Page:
Denim From a Drone’s-Eye View: Korakrit Arunanondchai on His New Show at Palais de Tokyo

Courtesy Korakrit Arunanondchai, Clearing, and Carlos/Ishikawa. (Photo: Aurélien Mole.)

An installation view of the show.


Late June in Paris is Men’s Fashion Week, and many of the runway shows take place outside the Palais de Tokyo, which is also home to a nightclub called YOYO. There are catwalks at art institutions every now and then, but it’s a tad strange to see this hub of the outré turn into a one-stop shop for the world’s most cut-jawed male models and the people who love them.

Fashion crowd aside, the real star of the museum this summer is Korakrit Arunanondchai. He’s made some splashy moves stateside in years past—the Thai rap crew performing a straight-faced and outrageous set during a black tie SculptureCenter gala, the massage chairs scattered through Frieze New York, the sustained preoccupation with denim—but his show at the Palais de Tokyo, called “Painting with history in a room filled with people with funny names 3,” makes a step forward by combining the different parts of his practice into a tidy whole. Arunanondchai called it the “epilogue” of the last four years of his work.

“The loose narrative is about the construction, or the becoming, of the Thai denim Painter,” Arunanondchai said in an email from Venice, where he’s taking in the biennale. “This construction pulls from the autobiographical and the shared consciousness of what I view is the fleeting ‘now’ moment of experiencing change and being in the world today in 2015. The ‘now’ feelings that may perhaps connect many people through different geographies and cultures, at least I hope.”

He goes on to say that, in terms of the whole “connecting different geographies and cultures” bit, it has to do with how he—Bangkok-born, New York-based—decided to create an expansive vision of the way Eastern religion seeps into the American popular consciousness and then unleash it in, of all places, Paris.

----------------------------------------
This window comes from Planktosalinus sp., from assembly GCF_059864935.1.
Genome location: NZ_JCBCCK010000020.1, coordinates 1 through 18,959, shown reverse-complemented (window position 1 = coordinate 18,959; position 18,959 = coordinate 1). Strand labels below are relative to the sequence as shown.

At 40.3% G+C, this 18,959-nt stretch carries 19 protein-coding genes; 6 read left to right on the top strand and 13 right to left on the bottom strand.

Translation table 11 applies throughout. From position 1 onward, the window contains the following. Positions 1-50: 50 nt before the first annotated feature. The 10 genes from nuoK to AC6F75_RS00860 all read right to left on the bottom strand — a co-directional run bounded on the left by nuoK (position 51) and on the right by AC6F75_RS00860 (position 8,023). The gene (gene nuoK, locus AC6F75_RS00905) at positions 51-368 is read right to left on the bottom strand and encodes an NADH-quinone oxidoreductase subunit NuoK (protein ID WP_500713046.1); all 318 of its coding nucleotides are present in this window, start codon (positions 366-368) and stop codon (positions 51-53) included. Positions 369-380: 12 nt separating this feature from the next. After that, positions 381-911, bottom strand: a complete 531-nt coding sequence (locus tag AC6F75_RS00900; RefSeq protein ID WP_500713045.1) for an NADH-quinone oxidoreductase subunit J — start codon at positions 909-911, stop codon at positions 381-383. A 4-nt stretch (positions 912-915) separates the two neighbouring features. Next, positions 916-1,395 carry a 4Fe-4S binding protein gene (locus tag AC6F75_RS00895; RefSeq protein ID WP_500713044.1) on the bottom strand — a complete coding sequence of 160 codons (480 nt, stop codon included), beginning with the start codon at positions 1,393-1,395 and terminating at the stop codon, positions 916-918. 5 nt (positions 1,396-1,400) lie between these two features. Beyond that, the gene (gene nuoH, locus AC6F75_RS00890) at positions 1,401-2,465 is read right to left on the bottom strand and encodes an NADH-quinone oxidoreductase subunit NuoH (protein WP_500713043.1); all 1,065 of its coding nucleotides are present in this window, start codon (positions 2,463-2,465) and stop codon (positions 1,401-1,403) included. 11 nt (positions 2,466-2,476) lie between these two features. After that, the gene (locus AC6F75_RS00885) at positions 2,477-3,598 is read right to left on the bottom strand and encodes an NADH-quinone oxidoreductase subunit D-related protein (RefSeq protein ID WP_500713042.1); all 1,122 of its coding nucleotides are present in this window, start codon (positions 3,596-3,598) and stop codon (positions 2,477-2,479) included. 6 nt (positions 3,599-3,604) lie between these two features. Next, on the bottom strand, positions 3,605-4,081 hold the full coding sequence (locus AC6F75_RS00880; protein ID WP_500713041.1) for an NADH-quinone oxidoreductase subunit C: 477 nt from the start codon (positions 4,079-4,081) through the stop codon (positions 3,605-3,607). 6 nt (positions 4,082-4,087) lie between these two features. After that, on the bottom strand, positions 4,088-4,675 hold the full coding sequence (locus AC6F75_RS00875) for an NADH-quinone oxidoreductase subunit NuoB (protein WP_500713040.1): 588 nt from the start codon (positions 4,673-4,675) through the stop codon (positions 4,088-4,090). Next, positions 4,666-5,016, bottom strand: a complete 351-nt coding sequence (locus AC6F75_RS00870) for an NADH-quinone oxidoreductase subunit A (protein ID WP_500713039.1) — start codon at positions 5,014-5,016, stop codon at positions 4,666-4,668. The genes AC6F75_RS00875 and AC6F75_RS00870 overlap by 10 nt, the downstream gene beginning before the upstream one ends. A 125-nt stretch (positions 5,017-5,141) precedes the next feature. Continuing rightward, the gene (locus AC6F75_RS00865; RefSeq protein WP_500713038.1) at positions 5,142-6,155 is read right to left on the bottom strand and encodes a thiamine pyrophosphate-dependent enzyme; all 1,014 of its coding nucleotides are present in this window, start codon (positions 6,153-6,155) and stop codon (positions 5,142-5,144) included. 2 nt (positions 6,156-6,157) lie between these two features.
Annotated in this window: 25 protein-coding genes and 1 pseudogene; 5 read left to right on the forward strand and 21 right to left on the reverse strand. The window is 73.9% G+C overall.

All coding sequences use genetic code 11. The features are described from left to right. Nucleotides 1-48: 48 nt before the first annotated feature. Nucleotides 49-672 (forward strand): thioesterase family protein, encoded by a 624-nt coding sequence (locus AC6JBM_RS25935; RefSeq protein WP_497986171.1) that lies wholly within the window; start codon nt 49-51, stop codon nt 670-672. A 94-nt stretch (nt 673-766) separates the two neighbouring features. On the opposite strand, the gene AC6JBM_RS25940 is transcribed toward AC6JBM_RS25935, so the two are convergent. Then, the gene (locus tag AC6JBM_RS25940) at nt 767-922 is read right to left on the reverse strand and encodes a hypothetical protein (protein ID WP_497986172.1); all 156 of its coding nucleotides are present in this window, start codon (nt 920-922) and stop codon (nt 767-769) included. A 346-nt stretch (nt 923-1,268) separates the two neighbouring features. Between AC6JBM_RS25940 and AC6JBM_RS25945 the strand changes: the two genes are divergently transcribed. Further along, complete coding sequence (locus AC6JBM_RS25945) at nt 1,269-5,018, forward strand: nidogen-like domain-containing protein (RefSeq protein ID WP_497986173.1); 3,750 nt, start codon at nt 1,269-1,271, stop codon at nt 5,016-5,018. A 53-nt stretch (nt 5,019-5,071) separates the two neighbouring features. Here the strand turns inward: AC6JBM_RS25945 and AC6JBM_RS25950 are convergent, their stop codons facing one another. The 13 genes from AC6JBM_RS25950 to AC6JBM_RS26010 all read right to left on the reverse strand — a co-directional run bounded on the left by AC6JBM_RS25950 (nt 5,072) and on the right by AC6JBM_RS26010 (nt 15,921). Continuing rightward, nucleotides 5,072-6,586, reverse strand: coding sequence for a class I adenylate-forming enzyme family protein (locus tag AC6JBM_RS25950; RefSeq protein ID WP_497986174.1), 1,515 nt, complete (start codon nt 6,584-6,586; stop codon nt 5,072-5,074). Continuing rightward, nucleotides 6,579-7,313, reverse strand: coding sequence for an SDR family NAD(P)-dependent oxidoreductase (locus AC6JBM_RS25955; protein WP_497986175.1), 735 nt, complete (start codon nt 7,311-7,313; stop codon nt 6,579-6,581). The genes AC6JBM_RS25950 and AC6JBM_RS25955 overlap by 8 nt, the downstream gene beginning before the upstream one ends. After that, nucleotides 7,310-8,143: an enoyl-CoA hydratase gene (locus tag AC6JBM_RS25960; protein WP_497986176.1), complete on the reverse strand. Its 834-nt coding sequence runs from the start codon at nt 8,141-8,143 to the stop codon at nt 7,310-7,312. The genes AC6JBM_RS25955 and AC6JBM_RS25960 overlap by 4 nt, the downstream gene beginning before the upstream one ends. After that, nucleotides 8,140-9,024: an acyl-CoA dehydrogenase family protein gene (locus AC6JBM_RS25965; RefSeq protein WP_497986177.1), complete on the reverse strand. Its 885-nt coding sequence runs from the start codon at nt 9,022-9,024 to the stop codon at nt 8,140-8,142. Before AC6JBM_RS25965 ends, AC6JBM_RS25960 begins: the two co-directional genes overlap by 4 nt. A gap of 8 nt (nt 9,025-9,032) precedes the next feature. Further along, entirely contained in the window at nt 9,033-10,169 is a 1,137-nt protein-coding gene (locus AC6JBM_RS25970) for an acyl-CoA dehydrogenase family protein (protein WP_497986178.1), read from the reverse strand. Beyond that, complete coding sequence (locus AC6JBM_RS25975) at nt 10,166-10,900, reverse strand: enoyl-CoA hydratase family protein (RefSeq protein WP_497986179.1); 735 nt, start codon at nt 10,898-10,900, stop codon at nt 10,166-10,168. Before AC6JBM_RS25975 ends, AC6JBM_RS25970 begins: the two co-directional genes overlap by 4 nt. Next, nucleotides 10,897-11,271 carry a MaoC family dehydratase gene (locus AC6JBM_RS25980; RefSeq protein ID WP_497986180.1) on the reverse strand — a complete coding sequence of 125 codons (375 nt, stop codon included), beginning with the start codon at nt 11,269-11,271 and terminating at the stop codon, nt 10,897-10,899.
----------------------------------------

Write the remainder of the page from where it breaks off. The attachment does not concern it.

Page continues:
“My grandfather was the Thai ambassador of France and my mother went to college here,” Arunanondchai said. “My girlfriend is French and she helped me with the text. Most importantly, when I first started experimenting in making videos, I saw the movie Sans Soleil by Chris Marker and it started shaping the way I make all my videos…So in a way ending the series in France, this video ‘Painting with history in a room filled with people with funny names 3’ is a personal response to San Soleil.”

Using Marker as a reference point does help, but as for what’s actually in the show, there are some problems of narration. It’s not easy to simply list off the twinkly ephemera that line the walls and wax rhapsodic about how they prop up the large-scale canvases and installations. In writing, it may come off as stunt, kitsch, overkill, smoke and mirrors—all things the artist has been accused of at various points in the past. In anticipation of the show, some of Arunanondchai’s friends were discussing how the kitchen sink approach couldn’t possibly enhance the differing parts of his practice: the fantasy narratives, the recurring images of denim and flame, the highly stylized rap videos, the footage of the beach set to mood music, with voiceovers spouting platitudes, the all rainbow everything, the artist himself popping up in crevices not to wink but to scowl.